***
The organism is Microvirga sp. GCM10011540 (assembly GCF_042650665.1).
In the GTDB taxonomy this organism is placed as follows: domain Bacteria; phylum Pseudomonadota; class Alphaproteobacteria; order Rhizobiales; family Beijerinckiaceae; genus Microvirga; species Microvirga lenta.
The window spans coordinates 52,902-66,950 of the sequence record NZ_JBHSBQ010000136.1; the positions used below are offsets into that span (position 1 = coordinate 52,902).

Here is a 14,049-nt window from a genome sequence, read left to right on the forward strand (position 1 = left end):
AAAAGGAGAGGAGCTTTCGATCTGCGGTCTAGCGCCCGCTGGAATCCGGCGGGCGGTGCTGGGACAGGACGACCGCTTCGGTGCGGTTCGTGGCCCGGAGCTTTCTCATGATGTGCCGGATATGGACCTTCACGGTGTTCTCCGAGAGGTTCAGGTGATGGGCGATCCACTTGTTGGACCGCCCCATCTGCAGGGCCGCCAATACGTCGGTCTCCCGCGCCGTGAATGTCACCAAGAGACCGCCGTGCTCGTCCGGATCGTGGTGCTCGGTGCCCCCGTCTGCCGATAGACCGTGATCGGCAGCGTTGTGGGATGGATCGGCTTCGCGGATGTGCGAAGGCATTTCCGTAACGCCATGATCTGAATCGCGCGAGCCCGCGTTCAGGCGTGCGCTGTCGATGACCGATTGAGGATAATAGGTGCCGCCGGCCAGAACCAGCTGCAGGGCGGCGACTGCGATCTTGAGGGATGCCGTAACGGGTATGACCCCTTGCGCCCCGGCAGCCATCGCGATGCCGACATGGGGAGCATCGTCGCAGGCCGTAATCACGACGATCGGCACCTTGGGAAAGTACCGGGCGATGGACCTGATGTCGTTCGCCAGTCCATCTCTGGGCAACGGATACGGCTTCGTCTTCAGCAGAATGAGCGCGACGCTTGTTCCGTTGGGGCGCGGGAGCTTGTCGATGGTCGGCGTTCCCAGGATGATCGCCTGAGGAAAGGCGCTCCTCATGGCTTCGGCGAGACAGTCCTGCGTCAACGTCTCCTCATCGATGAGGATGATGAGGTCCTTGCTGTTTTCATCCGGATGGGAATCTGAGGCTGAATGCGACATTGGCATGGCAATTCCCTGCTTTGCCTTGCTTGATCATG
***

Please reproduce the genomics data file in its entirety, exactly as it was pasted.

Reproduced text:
The organism is Microvirga sp. GCM10011540 (assembly GCF_042650665.1).
In the GTDB taxonomy this organism is placed as follows: domain Bacteria; phylum Pseudomonadota; class Alphaproteobacteria; order Rhizobiales; family Beijerinckiaceae; genus Microvirga; species Microvirga lenta.
The window spans coordinates 52,902-66,950 of the sequence record NZ_JBHSBQ010000136.1; the positions used below are offsets into that span (position 1 = coordinate 52,902).

Here is a 14,049-nt window from a genome sequence, read left to right on the forward strand (position 1 = left end):
AAAAGGAGAGGAGCTTTCGATCTGCGGTCTAGCGCCCGCTGGAATCCGGCGGGCGGTGCTGGGACAGGACGACCGCTTCGGTGCGGTTCGTGGCCCGGAGCTTTCTCATGATGTGCCGGATATGGACCTTCACGGTGTTCTCCGAGAGGTTCAGGTGATGGGCGATCCACTTGTTGGACCGCCCCATCTGCAGGGCCGCCAATACGTCGGTCTCCCGCGCCGTGAATGTCACCAAGAGACCGCCGTGCTCGTCCGGATCGTGGTGCTCGGTGCCCCCGTCTGCCGATAGACCGTGATCGGCAGCGTTGTGGGATGGATCGGCTTCGCGGATGTGCGAAGGCATTTCCGTAACGCCATGATCTGAATCGCGCGAGCCCGCGTTCAGGCGTGCGCTGTCGATGACCGATTGAGGATAATAGGTGCCGCCGGCCAGAACCAGCTGCAGGGCGGCGACTGCGATCTTGAGGGATGCCGTAACGGGTATGACCCCTTGCGCCCCGGCAGCCATCGCGATGCCGACATGGGGAGCATCGTCGCAGGCCGTAATCACGACGATCGGCACCTTGGGAAAGTACCGGGCGATGGACCTGATGTCGTTCGCCAGTCCATCTCTGGGCAACGGATACGGCTTCGTCTTCAGCAGAATGAGCGCGACGCTTGTTCCGTTGGGGCGCGGGAGCTTGTCGATGGTCGGCGTTCCCAGGATGATCGCCTGAGGAAAGGCGCTCCTCATGGCTTCGGCGAGACAGTCCTGCGTCAACGTCTCCTCATCGATGAGGATGATGAGGTCCTTGCTGTTTTCATCCGGATGGGAATCTGAGGCTGAATGCGACATTGGCATGGCAATTCCCTGCTTTGCCTTGCTTGATCATG